Carnaval is one of Ajijic’s most entertaining holidays, featuring the town’s traditional masked “sayacas,” who throw flour and chase the kids who taunt them during the town’s seven parades.
Pre-Carnaval Events in Ajijic
Carnaval in Ajijic lasts seven days and is spread out over three weeks, but due to the Catholic liturgical calendar, those exact dates vary year to year.
In 2020, Carnival — spelled Carnaval in Spanish and otherwise known as Mardi Gras north of the border — occurs on February 25. But the real events in Ajijic start three Sundays before on February 2 with weekend parades that begin at 10:30 a.m.
Here’s a video of the start of 2019’s Carnaval in Ajijic from earlier this month:
All the parades are organized by the town’s charros (cowboy) association, so there are lots of horses, cowboys and Ajijic’s unique tradition of the crossing-dressing masked sayacas, who chase kids through the street and throw flour at the crowds.
Here is the 2020 parade schedule:
- Sunday, February 2
- Sunday, February 9
- Sunday, February 16
- Saturday, February 22
- Sunday, February 23
- Monday, February 24
- Tuesday, February 25 (Carnaval)
Pre-Carnaval Parade Route
The pre-Carnaval parades start at 10:30 a.m. at a house on Galeana behind St. Andrew’s Church. It heads to the plaza, and then to Seís Esquinas (Six Corners) along Hidalgo, before turning east and heading to the town’s bullring via Constitución/Ocampo. (Constitución, like the other east/west streets in Ajijic changes its name to Ocampo once you cross Morelos).
Below is the parade route for the pre-Carnaval parades.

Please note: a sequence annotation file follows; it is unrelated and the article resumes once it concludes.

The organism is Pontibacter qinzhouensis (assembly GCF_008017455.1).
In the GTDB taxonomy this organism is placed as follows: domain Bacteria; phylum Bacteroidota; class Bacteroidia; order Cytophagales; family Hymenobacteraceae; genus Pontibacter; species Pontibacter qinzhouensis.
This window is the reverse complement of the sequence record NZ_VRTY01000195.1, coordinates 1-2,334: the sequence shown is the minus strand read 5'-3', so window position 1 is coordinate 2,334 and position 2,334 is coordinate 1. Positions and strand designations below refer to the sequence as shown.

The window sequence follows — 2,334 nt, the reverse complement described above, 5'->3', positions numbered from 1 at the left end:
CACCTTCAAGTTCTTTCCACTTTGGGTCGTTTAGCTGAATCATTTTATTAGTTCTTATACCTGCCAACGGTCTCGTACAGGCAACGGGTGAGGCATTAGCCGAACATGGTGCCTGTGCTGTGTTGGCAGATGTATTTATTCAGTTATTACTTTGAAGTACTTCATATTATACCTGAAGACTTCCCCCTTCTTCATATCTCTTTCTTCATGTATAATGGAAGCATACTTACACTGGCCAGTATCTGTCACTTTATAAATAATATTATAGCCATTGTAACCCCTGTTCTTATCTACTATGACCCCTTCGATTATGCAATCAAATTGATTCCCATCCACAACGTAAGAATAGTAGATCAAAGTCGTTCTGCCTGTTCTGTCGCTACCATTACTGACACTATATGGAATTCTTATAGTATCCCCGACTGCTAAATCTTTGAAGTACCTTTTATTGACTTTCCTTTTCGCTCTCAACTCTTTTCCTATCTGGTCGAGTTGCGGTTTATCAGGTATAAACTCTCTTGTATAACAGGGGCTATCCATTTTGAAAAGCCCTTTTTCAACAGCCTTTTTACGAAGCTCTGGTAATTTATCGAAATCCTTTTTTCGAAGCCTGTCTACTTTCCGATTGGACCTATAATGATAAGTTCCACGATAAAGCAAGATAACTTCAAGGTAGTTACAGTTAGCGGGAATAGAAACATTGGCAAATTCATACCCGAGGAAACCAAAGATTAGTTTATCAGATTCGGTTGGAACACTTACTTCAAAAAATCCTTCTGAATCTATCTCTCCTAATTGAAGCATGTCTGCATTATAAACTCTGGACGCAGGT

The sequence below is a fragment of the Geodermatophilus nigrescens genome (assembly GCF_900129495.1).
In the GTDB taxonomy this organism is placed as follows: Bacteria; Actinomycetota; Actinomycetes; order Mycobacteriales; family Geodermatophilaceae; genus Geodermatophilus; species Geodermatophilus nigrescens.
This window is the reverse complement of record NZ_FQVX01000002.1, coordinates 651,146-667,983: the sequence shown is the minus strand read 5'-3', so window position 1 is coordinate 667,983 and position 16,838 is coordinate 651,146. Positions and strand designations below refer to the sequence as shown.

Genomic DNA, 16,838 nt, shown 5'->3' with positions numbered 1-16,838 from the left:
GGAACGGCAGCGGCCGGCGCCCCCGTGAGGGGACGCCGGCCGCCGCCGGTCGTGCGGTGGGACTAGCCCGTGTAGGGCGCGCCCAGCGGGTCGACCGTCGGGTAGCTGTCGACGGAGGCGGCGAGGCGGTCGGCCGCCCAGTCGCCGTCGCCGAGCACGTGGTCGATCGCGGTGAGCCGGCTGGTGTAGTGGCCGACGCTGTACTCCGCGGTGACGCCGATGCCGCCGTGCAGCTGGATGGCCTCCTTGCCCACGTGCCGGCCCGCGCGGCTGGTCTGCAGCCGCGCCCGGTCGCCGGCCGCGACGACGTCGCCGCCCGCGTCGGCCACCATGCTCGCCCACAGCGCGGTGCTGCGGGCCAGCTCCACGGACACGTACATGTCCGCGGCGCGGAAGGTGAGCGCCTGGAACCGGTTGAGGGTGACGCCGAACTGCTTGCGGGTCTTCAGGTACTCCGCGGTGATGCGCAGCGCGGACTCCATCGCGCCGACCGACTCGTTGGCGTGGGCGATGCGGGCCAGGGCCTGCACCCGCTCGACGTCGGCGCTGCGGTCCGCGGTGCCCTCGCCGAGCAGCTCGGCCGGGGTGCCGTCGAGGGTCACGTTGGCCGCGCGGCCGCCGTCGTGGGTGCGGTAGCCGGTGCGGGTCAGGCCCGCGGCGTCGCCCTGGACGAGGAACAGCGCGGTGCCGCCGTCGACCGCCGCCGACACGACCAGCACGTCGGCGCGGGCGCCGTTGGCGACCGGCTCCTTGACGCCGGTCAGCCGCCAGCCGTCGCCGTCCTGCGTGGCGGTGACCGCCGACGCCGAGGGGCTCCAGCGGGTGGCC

After the parade, there’s a reception and lunch on the malecón, to which you are invited. There’s music, some people dancing, drinking, eating, lots of fun. Fiesta time.
After that, check out the jaripeo rodeo in the lienzo charro, usually at 4:30 each day.
Local and sometimes out-of-state bull riding teams put on a show while a banda plays tunes all evening. The crowd slowly trickles in and by 6:30 or 7:00 the place is filled. It wraps up around 10:00.
The lienzo charro is the bull riding ring, located just east of Plaza Bugambilias on Calle Revolución:
Carnaval Day Parade Route
The parade route for this day is different than the one pre-Carnaval parade route above.
The parade on Carnaval starts at the foot of the tianguis, where market day takes place, and proceeds west on Constitución/Ocampo. Once the parade reaches Seís Esquinas, it turns east and heads to the plaza along Hidalgo.
Last updated February 13, 2020
Photos of Carnaval
The Masked Sayacas of Carnaval in Ajijic
One of Ajijic's unique traditions are the sayacas, who form a core part of the town's Carnaval celebrations each year.
Fine Art Photography of Lake Chapala
In the Lienzo Charro After the Pre-Carnaval Parades
Each of the five pre-Carnival parades ends at the town's lienzo charro. The best translation might be "bullring," but this is a ring for riding bulls, not killing them.
At the end of the parades, kids and sayacas chase each other for about 15 minutes. Kids who successfully escape the sayacas' attack get enormous roars from the audience, which on some days reaches 1,000 people. (The Sunday before Carnaval is always the most popular day with the most sayacas.)
Carnaval Day in Ajijic, Mexico
Carnival in 2020 is February 25. This parade is different than the six pre-Carnival parades that come before. It has lots of floats, lots of spectators and lots and lots of flour.
Fine Art Photography of Lake Chapala
After the parade, there is a recibimiento (reception) at the malecón. Each afternoon is sponsored by a different person or family, who pay for the food, drink and music, which lasts until around 3:30. Most people then head over to the lienzo charro for the afternoon's rodeo and night of live music.